Management for Engineering and
Construction. McGraw-Hill International
Editions, Singapore 2000, P. 8

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2.3.1 Why Using Project
Management (PM)
n Achieve the project targets within the project
resources;

n Complex project elements (project parts, procedures,


sub-problems, activities ...) become clear, can be
controlled and better manageable;

n Better transparency in the project helps you to do the


right thing in the right time;

n Well defined project procedures reduce friction losses.

n For example: prepare to build the first floor (ground


floor by British) but did not finish the foundation part
so you can imagine
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2.3.2 Functions of PM
n 2.3.2.1 Planning
n 2.3.2.2 Organizing
n 2.3.2.3 Staffing
n 2.3.2.4 Directing
n 2.3.2.5 Controlling

n Just think about build a pyramid.


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2.3.2.1 Planning
n Is the formulation of a course of action to
guide a project to completion. It starts at
the beginning of a project, with the scope
of work, and continues throughout the life
of a project.
n There must be a clear operational plan to
guide the entire project, throughout its life.
The operational plan should be discussed
with all project parties and answer the
question who will do what at which time.
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2.3.2.2 Organizing
n Is the arrangement of resources in a
systematic manner to fit the project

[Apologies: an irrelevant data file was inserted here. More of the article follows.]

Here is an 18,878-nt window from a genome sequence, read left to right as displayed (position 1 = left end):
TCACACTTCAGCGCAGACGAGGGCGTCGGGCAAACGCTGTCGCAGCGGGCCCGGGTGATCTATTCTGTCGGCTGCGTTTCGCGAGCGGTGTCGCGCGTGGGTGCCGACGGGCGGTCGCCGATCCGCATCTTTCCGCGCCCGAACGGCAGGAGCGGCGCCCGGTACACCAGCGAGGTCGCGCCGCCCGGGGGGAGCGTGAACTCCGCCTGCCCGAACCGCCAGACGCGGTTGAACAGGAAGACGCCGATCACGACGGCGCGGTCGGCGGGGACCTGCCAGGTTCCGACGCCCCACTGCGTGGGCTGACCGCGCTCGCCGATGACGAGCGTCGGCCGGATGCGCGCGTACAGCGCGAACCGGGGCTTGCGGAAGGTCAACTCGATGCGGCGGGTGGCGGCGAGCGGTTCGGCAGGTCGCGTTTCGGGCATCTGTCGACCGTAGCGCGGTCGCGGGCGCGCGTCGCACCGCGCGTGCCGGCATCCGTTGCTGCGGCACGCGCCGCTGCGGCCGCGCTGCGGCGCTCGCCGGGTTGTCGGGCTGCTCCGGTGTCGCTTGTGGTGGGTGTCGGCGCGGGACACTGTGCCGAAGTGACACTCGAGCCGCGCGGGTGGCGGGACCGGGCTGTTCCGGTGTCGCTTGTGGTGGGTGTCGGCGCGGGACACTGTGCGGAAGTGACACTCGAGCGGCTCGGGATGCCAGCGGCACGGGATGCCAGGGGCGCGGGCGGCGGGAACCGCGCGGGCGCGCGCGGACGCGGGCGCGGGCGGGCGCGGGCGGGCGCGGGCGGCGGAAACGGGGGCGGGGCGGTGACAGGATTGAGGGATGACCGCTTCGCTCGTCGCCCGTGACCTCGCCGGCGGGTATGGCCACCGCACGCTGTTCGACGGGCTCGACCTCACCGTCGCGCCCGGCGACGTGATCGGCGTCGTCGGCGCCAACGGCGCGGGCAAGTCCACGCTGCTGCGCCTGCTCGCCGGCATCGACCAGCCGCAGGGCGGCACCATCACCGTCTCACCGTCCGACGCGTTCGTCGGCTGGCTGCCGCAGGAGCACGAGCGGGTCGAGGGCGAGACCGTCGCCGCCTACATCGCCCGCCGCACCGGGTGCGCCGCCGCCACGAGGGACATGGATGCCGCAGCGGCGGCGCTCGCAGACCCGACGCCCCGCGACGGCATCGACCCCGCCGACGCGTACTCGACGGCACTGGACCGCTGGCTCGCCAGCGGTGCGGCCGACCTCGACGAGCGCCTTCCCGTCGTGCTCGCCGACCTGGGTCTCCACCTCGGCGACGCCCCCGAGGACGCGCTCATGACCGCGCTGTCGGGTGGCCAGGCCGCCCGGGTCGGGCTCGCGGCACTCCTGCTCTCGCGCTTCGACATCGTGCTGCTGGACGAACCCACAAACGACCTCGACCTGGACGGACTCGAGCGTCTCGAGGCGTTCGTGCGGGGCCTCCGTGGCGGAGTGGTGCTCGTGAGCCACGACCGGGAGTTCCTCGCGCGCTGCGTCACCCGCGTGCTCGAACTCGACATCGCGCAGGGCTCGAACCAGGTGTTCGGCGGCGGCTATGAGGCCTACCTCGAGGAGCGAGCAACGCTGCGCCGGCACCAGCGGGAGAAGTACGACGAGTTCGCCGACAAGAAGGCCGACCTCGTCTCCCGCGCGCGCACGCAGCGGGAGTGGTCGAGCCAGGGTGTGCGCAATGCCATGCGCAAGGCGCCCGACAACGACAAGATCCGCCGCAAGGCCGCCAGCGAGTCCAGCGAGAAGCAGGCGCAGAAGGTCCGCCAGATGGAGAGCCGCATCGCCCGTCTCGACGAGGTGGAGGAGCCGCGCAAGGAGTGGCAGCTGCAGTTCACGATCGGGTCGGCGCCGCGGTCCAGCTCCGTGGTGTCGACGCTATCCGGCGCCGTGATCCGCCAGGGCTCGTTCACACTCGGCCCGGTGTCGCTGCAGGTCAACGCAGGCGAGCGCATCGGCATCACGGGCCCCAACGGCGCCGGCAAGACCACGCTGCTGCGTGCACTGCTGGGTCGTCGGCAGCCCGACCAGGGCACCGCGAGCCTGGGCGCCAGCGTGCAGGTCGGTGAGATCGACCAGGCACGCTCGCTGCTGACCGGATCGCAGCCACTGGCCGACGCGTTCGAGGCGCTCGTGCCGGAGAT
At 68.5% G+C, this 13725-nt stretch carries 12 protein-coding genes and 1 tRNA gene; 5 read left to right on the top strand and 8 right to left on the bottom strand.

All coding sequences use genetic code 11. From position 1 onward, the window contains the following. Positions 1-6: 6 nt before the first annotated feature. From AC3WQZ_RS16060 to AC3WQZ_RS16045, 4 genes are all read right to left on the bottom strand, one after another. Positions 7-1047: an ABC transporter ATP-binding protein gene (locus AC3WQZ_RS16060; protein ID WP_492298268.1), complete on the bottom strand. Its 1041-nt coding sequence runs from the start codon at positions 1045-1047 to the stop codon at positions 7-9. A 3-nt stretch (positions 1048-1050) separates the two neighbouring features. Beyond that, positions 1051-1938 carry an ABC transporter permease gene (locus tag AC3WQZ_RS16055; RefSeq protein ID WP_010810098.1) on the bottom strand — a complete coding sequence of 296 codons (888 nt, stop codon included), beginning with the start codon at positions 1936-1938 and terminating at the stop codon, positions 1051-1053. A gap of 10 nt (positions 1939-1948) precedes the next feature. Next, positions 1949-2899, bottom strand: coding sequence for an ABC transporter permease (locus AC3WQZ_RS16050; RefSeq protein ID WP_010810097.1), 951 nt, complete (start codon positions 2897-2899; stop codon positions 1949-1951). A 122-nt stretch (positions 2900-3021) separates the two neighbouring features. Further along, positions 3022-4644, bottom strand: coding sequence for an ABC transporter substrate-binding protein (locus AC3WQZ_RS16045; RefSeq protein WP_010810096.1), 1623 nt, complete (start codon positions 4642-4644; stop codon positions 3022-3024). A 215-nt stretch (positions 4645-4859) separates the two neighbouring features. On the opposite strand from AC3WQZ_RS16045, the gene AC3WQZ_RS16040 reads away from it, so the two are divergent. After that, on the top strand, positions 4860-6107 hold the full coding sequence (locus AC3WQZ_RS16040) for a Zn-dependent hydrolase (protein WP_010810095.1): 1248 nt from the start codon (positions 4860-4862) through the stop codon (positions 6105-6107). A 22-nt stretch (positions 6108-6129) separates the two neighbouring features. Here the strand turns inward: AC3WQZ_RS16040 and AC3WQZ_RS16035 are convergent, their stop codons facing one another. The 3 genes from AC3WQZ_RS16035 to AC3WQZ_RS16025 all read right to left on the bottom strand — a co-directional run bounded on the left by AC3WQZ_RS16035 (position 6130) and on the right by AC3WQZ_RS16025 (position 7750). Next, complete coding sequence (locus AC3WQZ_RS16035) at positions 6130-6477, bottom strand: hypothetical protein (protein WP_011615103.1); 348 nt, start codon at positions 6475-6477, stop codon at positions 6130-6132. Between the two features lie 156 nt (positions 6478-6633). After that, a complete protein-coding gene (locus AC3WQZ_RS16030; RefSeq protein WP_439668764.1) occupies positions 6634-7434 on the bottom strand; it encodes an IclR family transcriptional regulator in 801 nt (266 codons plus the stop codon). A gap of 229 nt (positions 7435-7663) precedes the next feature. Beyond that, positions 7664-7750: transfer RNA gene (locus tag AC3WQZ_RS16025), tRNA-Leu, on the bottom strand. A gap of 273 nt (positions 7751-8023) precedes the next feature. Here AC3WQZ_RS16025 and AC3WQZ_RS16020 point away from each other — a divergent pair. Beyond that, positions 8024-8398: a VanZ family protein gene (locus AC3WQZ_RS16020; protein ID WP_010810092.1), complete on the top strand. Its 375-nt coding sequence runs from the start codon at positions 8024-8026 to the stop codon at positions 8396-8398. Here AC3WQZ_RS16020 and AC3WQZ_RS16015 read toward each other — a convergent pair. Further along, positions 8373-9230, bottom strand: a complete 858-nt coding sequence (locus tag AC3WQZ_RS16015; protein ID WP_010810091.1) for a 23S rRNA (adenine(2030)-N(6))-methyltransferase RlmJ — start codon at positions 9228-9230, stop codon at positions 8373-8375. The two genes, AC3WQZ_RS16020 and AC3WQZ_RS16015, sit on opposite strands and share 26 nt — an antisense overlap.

plan. A project must be organized
around the work to be performed.
There must be a breakdown of the
work into tasks, subtasks, and work
packages.

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2.3.2.3 Staffing
n Is the selection of individuals who
have the experience to produce the
work for design, construction,
consultancy etc. the numerous
problems that arise throughout the
life of a project are solved by those
people.

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2.3.2.4 Directing
n Is the guidance of the work required
to complete a project. The individual
technical expertise must be
developed into an effective team. All
individuals must be collectively
directed in a common effort and in a
common direction.

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2.3.2.5 Controlling
n Predict and against the deviations then take
corrective actions

n Is the establishment of a system to measure,


report, and forecast deviations in the project
scope, budget, and schedule. The purpose of a
project control is to determine and predict
deviations in a project so corrective actions can
be taken. Project control requires the continual